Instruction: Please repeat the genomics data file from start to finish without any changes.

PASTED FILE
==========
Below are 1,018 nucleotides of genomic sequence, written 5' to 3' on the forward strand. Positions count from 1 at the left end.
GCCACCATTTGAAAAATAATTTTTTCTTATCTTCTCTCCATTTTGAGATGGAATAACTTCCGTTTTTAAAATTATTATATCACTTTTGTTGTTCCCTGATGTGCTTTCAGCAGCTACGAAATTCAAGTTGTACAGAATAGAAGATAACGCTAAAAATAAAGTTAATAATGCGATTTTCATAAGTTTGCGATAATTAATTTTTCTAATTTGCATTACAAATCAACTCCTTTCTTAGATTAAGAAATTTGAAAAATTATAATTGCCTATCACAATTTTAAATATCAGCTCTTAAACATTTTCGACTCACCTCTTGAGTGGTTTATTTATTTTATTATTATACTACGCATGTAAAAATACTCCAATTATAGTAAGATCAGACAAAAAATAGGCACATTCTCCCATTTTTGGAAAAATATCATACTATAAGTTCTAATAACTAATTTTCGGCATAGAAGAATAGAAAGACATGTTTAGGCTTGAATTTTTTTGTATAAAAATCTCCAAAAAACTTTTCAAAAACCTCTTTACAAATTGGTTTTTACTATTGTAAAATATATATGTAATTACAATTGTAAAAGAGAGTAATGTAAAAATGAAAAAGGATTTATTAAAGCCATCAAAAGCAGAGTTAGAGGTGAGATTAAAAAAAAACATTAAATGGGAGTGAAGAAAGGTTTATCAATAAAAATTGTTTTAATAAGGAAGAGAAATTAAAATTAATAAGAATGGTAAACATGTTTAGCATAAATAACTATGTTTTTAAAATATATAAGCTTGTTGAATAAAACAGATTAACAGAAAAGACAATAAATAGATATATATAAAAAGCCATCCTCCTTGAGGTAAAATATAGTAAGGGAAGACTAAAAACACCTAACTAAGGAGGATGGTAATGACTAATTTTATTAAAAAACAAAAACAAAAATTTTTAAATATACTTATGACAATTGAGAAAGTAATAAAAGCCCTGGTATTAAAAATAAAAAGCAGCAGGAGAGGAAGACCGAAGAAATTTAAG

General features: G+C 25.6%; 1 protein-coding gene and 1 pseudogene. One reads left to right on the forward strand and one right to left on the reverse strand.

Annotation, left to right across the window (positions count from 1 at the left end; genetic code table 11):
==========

Below are 1,018 nucleotides of genomic sequence, written 5' to 3' on the forward strand. Positions count from 1 at the left end.
GCCACCATTTGAAAAATAATTTTTTCTTATCTTCTCTCCATTTTGAGATGGAATAACTTCCGTTTTTAAAATTATTATATCACTTTTGTTGTTCCCTGATGTGCTTTCAGCAGCTACGAAATTCAAGTTGTACAGAATAGAAGATAACGCTAAAAATAAAGTTAATAATGCGATTTTCATAAGTTTGCGATAATTAATTTTTCTAATTTGCATTACAAATCAACTCCTTTCTTAGATTAAGAAATTTGAAAAATTATAATTGCCTATCACAATTTTAAATATCAGCTCTTAAACATTTTCGACTCACCTCTTGAGTGGTTTATTTATTTTATTATTATACTACGCATGTAAAAATACTCCAATTATAGTAAGATCAGACAAAAAATAGGCACATTCTCCCATTTTTGGAAAAATATCATACTATAAGTTCTAATAACTAATTTTCGGCATAGAAGAATAGAAAGACATGTTTAGGCTTGAATTTTTTTGTATAAAAATCTCCAAAAAACTTTTCAAAAACCTCTTTACAAATTGGTTTTTACTATTGTAAAATATATATGTAATTACAATTGTAAAAGAGAGTAATGTAAAAATGAAAAAGGATTTATTAAAGCCATCAAAAGCAGAGTTAGAGGTGAGATTAAAAAAAAACATTAAATGGGAGTGAAGAAAGGTTTATCAATAAAAATTGTTTTAATAAGGAAGAGAAATTAAAATTAATAAGAATGGTAAACATGTTTAGCATAAATAACTATGTTTTTAAAATATATAAGCTTGTTGAATAAAACAGATTAACAGAAAAGACAATAAATAGATATATATAAAAAGCCATCCTCCTTGAGGTAAAATATAGTAAGGGAAGACTAAAAACACCTAACTAAGGAGGATGGTAATGACTAATTTTATTAAAAAACAAAAACAAAAATTTTTAAATATACTTATGACAATTGAGAAAGTAATAAAAGCCCTGGTATTAAAAATAAAAAGCAGCAGGAGAGGAAGACCGAAGAAATTTAAG

General features: G+C 25.6%; 1 protein-coding gene and 1 pseudogene. One reads left to right on the forward strand and one right to left on the reverse strand.

Annotation, left to right across the window (positions count from 1 at the left end; genetic code table 11):